• Matthew DePan on December 27, 2014 at 1:38 pm

      Hey Jake,
      Thanks for the questions. You could totally use an ezbit in here, but as you noted it would require a bit of modification. I have wanted to make a larger version of this for use with different pots and so far I’ve found everything to be too bulky/cumbersome at this point. The search continues! The bottom of the can seems to be hanging in there without any fire damage, and yes this stove does get VERY dirty. I keep it in a small stuff sack inside my pack with the rest of my kitchen kit to protect my other gear from soot. I did not use anything to dull out the edges on this stove. I don’t find them to be super sharp and thus risky to my hands, and the stuff sack keeps it from shredding any of my other gear while in my pack. Cheers!

  31. Rachael on August 7, 2014 at 3:55 pm

    What kind of mug do you use?

    • Matthew DePan on December 27, 2014 at 1:27 pm

      Hey Rachael. The mug is a 600mL Snow peak.

  32. Evan Ravitz on September 26, 2014 at 4:47 pm

    I think something’s missing here: what is the stove sitting on in alcohol mode? Are there 4 lower holes for the stakes in alcohol mode?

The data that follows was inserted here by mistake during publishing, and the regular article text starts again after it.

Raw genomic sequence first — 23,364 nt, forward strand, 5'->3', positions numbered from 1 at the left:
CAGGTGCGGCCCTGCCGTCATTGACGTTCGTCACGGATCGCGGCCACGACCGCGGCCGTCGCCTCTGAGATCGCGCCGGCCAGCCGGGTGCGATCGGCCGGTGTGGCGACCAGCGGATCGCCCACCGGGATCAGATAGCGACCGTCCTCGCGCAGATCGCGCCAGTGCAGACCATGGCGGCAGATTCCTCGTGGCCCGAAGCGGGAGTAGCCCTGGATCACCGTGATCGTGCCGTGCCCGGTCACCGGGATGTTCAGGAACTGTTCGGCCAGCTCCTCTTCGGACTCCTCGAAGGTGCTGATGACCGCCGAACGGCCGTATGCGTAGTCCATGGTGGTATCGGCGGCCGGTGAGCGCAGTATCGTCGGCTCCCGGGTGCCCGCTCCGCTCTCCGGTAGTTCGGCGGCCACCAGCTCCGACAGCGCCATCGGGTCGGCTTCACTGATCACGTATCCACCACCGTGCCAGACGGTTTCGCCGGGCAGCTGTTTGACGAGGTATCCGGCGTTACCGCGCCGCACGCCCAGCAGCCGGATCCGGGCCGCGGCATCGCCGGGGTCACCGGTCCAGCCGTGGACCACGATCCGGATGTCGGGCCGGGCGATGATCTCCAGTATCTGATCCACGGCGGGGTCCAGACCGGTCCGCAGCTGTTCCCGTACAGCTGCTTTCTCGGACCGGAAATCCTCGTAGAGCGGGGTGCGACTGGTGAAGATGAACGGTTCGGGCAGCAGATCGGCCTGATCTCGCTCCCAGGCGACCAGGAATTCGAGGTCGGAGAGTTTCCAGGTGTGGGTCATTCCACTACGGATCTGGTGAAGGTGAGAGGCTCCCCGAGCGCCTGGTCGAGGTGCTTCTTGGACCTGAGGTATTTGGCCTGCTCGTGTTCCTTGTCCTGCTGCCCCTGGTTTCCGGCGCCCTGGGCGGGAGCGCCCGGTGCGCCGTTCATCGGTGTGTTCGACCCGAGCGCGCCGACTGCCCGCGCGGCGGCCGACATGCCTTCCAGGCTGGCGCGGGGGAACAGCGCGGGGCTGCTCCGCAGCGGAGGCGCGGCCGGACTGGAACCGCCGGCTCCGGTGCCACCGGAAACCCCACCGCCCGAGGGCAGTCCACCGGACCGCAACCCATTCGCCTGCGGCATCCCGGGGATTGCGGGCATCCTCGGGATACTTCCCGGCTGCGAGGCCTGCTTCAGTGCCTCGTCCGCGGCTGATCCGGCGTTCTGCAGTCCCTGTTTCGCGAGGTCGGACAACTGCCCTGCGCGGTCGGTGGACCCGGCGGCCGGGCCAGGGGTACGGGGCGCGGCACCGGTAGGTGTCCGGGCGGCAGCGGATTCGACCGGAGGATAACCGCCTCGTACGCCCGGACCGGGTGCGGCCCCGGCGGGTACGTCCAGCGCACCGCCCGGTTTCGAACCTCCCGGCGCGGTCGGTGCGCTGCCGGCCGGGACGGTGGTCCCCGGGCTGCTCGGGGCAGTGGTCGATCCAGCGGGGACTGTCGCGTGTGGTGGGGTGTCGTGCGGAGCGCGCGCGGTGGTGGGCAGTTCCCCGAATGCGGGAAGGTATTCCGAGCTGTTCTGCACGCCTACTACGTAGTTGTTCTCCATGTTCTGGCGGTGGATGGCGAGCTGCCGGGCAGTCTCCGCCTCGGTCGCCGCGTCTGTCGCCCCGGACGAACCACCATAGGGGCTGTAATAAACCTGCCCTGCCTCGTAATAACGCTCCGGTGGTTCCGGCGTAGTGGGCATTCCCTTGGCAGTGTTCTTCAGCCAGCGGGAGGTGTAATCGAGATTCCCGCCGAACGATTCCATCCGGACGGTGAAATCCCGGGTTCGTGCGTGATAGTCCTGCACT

• Matthew DePan on December 27, 2014 at 1:26 pm

      Hey Evan,
      When using this system to burn alcohol I simply put the fancy feast stove on the bottom of the can and the mug sits directly on top of the fancy feast stove. The cat stove doubles as the pot support in this regard and the paint can acts as a windscreen. Cheers!

  33. Riccardo on October 13, 2014 at 10:05 am

    I don’t know if you tried this already, but to increase its efficiency as a twig burner you could remove the bottom of the can and put a -sort of- thick steel mesh or some kind of support structure made with steel rods, installed above the bottom hole line, in order to increase air flow. It could be a bit more labour intensive to make but it might turn out a fun project and it might even work better than it already does.

  34. Cody Langellier on October 10, 2015 at 4:35 pm

    I know this is an old post, but I had to drop a comment. I built one of these about a year ago and it has been my go-to stove when solo or duo hiking. I love the flexibilty to use different fuels. It has saved my butt on at least one occasion when I spilled my water after boiling and had used the last of my alcohol. Thanks for the simple yet elegant design Matt!

    • Matt DePan on December 2, 2015 at 9:09 pm

      Thanks Cody! Glad to hear this has worked out for you!

  35. Jason on August 25, 2016 at 2:37 pm

    Anyone ever used one of these from US Plastics, 16 oz. Bettix Bottle with 1/2 & 1 oz. Dispensing, for the fuel. Seems like a good idea. Thoughts?